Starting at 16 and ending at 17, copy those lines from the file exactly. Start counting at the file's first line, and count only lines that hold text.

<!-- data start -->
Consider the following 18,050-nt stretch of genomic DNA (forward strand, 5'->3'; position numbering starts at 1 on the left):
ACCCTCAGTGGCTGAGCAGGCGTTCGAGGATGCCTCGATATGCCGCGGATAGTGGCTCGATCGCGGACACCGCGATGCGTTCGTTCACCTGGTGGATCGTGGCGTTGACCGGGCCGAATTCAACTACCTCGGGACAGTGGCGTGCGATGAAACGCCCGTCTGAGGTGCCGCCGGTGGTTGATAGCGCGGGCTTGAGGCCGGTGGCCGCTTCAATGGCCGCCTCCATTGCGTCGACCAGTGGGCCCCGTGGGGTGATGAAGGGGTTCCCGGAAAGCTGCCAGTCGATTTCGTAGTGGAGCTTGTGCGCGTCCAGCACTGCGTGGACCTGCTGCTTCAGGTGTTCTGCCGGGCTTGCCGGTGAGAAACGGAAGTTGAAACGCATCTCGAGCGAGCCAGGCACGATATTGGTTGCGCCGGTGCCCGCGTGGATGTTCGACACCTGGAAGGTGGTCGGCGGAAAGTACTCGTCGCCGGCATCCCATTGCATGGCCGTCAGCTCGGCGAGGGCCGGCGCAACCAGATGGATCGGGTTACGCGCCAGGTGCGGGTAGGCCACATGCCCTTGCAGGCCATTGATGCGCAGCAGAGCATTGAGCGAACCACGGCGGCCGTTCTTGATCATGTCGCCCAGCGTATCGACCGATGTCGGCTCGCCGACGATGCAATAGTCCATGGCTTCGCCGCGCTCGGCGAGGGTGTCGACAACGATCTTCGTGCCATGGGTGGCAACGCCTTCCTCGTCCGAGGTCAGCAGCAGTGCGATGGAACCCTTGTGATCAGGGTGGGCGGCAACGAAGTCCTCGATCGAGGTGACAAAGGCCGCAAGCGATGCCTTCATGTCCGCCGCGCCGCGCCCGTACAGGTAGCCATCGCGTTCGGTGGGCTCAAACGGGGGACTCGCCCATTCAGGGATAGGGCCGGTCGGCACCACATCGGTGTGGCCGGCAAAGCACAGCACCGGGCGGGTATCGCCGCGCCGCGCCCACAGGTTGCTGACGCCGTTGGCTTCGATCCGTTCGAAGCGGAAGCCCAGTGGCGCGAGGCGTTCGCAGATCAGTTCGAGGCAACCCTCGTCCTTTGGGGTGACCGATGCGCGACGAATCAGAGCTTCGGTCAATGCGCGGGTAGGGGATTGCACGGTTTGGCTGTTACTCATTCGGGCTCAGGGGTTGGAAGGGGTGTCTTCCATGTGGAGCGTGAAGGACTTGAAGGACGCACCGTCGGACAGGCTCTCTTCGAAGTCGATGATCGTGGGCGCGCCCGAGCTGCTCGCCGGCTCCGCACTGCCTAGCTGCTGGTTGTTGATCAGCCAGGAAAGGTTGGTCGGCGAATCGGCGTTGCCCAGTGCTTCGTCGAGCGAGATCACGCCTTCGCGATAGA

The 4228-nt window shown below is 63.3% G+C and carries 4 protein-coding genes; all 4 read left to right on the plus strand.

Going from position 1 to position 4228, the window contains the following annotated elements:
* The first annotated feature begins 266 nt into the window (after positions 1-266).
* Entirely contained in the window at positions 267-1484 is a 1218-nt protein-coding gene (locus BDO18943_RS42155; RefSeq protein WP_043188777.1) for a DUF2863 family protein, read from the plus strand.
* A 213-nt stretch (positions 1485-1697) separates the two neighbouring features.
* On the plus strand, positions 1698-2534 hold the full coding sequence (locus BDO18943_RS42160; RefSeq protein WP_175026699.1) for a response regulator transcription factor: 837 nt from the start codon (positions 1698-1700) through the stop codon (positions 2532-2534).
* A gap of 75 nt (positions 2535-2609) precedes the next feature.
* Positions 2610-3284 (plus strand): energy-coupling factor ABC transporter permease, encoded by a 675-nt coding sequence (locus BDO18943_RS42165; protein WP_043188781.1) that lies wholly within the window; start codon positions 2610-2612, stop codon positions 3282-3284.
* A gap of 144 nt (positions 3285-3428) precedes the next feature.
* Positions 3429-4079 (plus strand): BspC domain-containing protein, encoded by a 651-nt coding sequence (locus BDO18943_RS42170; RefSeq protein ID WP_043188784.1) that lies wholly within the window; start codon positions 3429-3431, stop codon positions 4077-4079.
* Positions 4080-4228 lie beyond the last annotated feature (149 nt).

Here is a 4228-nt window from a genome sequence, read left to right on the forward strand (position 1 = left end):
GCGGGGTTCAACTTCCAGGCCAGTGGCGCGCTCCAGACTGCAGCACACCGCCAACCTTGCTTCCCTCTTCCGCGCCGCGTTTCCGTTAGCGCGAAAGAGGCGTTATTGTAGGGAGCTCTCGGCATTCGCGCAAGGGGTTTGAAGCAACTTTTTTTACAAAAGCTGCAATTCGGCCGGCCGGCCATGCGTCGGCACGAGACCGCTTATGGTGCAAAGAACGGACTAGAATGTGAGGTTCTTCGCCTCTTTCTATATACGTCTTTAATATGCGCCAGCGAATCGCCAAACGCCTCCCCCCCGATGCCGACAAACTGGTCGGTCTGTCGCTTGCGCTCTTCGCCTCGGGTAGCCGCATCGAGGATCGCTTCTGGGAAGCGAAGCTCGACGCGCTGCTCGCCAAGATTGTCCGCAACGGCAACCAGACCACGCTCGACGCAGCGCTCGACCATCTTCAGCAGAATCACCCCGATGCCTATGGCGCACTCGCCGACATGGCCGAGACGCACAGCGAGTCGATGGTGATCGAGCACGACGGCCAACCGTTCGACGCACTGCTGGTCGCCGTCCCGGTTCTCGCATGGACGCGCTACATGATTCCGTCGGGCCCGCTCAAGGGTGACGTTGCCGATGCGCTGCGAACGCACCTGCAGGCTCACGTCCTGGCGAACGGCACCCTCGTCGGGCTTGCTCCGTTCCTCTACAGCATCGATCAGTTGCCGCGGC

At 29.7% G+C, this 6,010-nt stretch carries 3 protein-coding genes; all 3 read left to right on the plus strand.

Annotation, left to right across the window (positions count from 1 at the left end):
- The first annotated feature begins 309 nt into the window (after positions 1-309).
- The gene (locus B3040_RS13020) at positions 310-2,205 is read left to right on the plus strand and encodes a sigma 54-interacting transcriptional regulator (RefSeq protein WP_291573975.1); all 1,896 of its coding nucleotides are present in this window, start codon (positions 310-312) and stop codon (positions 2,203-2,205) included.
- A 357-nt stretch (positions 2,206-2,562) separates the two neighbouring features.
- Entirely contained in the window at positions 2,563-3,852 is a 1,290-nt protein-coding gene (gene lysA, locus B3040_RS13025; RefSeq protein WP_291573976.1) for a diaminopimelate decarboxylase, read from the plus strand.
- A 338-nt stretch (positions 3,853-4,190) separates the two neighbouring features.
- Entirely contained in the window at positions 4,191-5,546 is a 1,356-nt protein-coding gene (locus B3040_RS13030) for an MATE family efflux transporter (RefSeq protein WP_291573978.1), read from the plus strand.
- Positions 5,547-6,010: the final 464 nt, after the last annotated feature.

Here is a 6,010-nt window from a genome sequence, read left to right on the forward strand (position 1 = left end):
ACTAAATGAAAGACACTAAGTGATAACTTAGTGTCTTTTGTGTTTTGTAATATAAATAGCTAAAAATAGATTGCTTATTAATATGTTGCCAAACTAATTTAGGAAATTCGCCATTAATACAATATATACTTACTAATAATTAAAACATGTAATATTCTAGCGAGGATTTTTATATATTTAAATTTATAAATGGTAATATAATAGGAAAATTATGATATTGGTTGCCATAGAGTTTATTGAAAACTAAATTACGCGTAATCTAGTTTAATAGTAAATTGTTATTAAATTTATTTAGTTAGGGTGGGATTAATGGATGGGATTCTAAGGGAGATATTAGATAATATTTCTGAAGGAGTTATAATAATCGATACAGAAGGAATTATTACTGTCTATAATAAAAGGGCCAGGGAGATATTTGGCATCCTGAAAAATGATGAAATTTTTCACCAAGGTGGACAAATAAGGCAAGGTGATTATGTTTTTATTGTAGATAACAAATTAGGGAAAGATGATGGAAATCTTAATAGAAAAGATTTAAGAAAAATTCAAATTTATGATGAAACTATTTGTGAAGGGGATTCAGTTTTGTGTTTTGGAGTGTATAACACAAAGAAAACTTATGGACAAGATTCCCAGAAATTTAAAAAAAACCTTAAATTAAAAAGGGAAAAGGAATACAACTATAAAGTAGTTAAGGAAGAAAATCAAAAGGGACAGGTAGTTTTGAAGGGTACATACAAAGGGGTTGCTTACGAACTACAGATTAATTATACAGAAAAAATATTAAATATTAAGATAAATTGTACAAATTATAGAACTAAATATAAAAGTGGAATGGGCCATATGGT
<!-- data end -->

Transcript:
At 29.7% G+C, this 6,010-nt stretch carries 3 protein-coding genes; all 3 read left to right on the plus strand.

Annotation, left to right across the window (positions count from 1 at the left end):